Antique Necklace Normandy France En Esclavage 18k Gold Enamel Paste (ID:5140)

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$9,000.00

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Antique necklace. 18k gold, enamel, paste gems. Made in Normandy, France, mid 19th century.  <P><P>
Measurements: Hangs just under 15inches from clasp to bottom of drop. Excluding the drop, length is approx 16 inches. Weighs 20.8 grams.  <P><P>
From the late 1700's these necklaces were typical of the Normandie region of France. There are various explanations for the term en esclavage. One is that women were 'chained' into their marriage hence the slavery connotation.  They typically have swags or chains of varying

lengths in multiple rows that secure the plaques.  The swags are made of of gold links and chains of different shapes and patterns.  <P><P>
In this necklace there are a total of 5 medallions or plaques. Two smaller near the top and 3 larger in a line form a particularly long drop that terminates in a

gold charm, somewhat squished on one side.   <P><P>

Mike in Paris who specialised in this kind of jewelry, explained to me that the necklace was probably sold with three plaques. With every new child, another plaque or medallion was added. Thank you Mike. <P><P>

The plaques are spectacular and include very fine gold work, exquisite enamelling from Bourg-en-Bresse, in various colours, imitation pearls,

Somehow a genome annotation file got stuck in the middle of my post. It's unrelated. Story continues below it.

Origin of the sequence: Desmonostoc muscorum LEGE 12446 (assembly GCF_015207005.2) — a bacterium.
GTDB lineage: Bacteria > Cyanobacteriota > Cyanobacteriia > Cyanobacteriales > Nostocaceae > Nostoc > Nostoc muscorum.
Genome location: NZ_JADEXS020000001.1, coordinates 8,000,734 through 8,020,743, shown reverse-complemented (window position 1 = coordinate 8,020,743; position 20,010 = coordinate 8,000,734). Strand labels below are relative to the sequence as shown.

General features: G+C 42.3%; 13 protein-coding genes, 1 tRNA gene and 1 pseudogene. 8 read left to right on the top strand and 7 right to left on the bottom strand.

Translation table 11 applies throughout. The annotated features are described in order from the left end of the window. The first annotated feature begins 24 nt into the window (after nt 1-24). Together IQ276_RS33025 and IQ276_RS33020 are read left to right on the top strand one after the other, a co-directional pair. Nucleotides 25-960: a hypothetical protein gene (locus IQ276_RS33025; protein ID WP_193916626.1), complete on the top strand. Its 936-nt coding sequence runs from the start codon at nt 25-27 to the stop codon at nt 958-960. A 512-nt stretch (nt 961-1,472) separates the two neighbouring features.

sapphires (blue paste) and turquoise gems.  Quality of the workmanship and design is exquisite and of the highest order. The necklace is utterly magnificent and we

consider it a true museum piece. (one can compare many similar necklaces of this style in French museums and this one is better than, if not equal to most).  <P><P>
Marks: French 18k gold hallmarked.  <P><P>
Condition: as mentioned, the drop at the bottom of the pendant is dinged. It could be fixed, but we prefer to leave it as is. Otherwise, good condition with

negligible wear commensurate with age.

For further examples of this kind of necklace, see Claudette Joannis's book 'Bijoux des regions de France' and Bijoux et Orfevres en Haute Normandie au XIX siecle by Brigitte Bouret. 

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